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First success An audition for a new MTV show, “Nick Cannon Presents Wild ‘n Out,” turned into his first series job in 2005, performing on a show that pitted teams of improv actors against each other in comedy games.
Among the mostly African-American cast, Day stood out.
And I remember calling Naughton (soon after) and I was like, ‘Dude, this has 30,000 views, is this normal?
'” To date, the original “David Blaine Street Magic” has 24.6 million views on You Tube; two sequels have a combined 18 million more and a fourth video is in the works.
“I was a little nervous – I mean very nervous – but everyone was so cool,” Day says of the auditions that landed the part.
Then on the show, “I’d be thinking, ‘I’m doing a scene with Molly Shannon, I get to kiss Selma Blair – what is happening!?!
At El Modena High School a few years later, he stuck with it, acting in school plays and getting elected student body president because the student government performed at many school assemblies.
As a theater student at UCLA, Day started writing longer comedies, eventually putting on a trilogy called “Secure the Crown,” a surreal spoof on medieval palace intrigues.
Always come home Earlier this year, Day acted in a main stage show called “Groundlings, In The Study, With The Candlestick,” playing characters including a dim-witted applicant at the Cheesecake Factory, a macho gun-happy cop, a male model with runway difficulties, and a dude who gets totally freaked out at the IMAX show.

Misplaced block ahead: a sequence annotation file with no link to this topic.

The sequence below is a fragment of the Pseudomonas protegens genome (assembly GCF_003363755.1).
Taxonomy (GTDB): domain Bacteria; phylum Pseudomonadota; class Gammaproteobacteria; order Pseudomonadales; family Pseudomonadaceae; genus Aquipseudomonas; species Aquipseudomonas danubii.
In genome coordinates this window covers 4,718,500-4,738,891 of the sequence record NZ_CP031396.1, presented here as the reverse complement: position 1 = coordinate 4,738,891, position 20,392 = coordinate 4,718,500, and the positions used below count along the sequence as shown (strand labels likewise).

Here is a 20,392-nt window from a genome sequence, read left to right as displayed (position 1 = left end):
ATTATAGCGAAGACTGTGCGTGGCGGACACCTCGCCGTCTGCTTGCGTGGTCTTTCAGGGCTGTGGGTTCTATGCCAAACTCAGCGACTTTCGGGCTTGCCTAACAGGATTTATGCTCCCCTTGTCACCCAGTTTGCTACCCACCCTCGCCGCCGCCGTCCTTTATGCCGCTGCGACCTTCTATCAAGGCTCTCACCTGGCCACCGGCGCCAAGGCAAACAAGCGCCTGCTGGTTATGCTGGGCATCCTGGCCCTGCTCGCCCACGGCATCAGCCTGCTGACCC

After graduating in 2002, he did the typical would-be actor thing: head shots, a manager, and off to endless auditions.
And, like many an actor before him, he struggled for some time, doing tutoring and babysitting to pay the bills, pawning things like his DVD collection to make rent, and tapping the charity of his parents to cover an endless stream of parking tickets.
(If you’re reading this, Miss Lewis, of Panorama Elementary School circa 1990, he’s talking about you.) Their plays, which they were allowed to do in class every few weeks, were usually inspired by people at school who they’d imagine doing all kinds of goofy stuff, Day says.
“We’d have (Miss Lewis) do karate, because it was stupid,” he says.